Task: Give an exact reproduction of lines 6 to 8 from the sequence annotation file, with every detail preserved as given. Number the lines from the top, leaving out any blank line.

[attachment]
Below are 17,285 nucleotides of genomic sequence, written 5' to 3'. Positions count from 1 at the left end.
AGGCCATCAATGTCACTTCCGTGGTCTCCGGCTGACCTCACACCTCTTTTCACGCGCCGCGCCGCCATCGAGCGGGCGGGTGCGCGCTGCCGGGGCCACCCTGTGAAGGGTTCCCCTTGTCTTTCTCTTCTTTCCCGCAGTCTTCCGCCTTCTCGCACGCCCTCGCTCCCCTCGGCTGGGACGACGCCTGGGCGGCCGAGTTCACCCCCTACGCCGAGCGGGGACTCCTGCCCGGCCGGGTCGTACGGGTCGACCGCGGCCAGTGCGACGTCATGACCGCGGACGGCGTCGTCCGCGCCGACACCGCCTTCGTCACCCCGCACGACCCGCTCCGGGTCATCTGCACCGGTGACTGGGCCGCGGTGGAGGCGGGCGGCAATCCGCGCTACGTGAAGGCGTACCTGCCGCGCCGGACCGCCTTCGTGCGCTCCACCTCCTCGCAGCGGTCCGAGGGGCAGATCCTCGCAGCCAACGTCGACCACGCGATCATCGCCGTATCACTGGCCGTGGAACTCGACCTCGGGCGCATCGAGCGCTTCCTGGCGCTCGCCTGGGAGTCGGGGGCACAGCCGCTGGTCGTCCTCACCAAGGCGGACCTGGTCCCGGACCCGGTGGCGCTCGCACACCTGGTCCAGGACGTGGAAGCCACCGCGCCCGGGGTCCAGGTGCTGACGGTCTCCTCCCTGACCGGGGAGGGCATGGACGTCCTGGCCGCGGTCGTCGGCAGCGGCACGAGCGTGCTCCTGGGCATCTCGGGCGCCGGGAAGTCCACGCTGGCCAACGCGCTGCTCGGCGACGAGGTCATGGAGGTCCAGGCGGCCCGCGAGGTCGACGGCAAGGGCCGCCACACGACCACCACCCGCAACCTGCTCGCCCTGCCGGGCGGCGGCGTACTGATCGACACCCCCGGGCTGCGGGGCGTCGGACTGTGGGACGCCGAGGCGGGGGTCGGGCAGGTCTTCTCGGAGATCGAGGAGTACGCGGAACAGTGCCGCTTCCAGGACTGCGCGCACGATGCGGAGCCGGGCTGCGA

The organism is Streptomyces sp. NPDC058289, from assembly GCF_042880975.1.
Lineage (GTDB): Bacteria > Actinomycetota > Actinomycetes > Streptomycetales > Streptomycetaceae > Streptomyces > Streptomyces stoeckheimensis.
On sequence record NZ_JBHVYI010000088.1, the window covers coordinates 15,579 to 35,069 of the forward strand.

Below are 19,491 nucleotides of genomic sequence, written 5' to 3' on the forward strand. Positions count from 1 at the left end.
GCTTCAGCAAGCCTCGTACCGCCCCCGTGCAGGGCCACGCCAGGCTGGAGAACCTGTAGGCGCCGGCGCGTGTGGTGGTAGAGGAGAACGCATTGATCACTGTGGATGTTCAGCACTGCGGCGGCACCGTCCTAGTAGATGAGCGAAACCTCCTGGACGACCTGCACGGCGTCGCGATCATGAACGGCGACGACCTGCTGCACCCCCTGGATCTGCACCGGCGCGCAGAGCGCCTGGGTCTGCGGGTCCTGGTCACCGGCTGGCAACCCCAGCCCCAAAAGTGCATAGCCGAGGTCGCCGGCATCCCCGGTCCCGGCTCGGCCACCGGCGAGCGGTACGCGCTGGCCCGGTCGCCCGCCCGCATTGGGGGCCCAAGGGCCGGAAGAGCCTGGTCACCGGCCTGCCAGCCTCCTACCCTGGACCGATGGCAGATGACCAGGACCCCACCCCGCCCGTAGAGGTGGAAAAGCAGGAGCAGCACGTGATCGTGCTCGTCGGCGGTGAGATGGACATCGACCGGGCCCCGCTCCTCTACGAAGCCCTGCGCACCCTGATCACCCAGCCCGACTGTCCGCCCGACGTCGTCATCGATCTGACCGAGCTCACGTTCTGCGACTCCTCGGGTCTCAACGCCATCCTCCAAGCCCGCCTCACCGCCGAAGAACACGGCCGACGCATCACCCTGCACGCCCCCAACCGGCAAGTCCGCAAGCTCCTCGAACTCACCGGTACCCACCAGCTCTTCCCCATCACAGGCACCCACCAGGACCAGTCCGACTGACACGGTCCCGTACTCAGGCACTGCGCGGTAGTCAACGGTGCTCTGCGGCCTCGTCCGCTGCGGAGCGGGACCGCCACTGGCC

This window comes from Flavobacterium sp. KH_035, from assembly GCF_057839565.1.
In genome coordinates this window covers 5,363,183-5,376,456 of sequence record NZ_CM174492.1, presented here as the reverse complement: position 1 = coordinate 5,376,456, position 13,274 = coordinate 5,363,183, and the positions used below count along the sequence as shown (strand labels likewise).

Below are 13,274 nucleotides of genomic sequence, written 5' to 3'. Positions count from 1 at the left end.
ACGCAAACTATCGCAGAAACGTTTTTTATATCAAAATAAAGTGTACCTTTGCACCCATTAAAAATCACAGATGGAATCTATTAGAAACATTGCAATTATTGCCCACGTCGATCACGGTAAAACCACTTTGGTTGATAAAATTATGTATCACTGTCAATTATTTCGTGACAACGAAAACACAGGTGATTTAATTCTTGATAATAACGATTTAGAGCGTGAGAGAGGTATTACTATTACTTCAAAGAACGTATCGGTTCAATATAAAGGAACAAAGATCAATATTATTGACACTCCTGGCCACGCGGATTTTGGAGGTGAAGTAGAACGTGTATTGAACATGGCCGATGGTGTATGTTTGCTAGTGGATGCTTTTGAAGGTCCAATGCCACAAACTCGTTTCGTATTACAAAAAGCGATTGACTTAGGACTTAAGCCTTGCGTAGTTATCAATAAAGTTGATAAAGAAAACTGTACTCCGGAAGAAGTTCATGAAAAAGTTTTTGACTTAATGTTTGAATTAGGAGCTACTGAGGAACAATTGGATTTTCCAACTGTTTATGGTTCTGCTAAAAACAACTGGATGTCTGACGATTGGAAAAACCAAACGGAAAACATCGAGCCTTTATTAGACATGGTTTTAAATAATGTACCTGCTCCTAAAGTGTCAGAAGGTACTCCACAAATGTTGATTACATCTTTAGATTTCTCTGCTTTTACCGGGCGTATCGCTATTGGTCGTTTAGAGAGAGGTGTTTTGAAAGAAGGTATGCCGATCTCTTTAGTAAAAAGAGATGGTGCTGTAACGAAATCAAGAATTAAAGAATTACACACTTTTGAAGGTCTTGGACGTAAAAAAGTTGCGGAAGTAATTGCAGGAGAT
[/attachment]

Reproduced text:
Below are 19,491 nucleotides of genomic sequence, written 5' to 3' on the forward strand. Positions count from 1 at the left end.
GCTTCAGCAAGCCTCGTACCGCCCCCGTGCAGGGCCACGCCAGGCTGGAGAACCTGTAGGCGCCGGCGCGTGTGGTGGTAGAGGAGAACGCATTGATCACTGTGGATGTTCAGCACTGCGGCGGCACCGTCCTAGTAGATGAGCGAAACCTCCTGGACGACCTGCACGGCGTCGCGATCATGAACGGCGACGACCTGCTGCACCCCCTGGATCTGCACCGGCGCGCAGAGCGCCTGGGTCTGCGGGTCCTGGTCACCGGCTGGCAACCCCAGCCCCAAAAGTGCATAGCCGAGGTCGCCGGCATCCCCGGTCCCGGCTCGGCCACCGGCGAGCGGTACGCGCTGGCCCGGTCGCCCGCCCGCATTGGGGGCCCAAGGGCCGGAAGAGCCTGGTCACCGGCCTGCCAGCCTCCTACCCTGGACCGATGGCAGATGACCAGGACCCCACCCCGCCCGTAGAGGTGGAAAAGCAGGAGCAGCACGTGATCGTGCTCGTCGGCGGTGAGATGGACATCGACCGGGCCCCGCTCCTCTACGAAGCCCTGCGCACCCTGATCACCCAGCCCGACTGTCCGCCCGACGTCGTCATCGATCTGACCGAGCTCACGTTCTGCGACTCCTCGGGTCTCAACGCCATCCTCCAAGCCCGCCTCACCGCCGAAGAACACGGCCGACGCATCACCCTGCACGCCCCCAACCGGCAAGTCCGCAAGCTCCTCGAACTCACCGGTACCCACCAGCTCTTCCCCATCACAGGCACCCACCAGGACCAGTCCGACTGACACGGTCCCGTACTCAGGCACTGCGCGGTAGTCAACGGTGCTCTGCGGCCTCGTCCGCTGCGGAGCGGGACCGCCACTGGCC

This window comes from Flavobacterium sp. KH_035, from assembly GCF_057839565.1.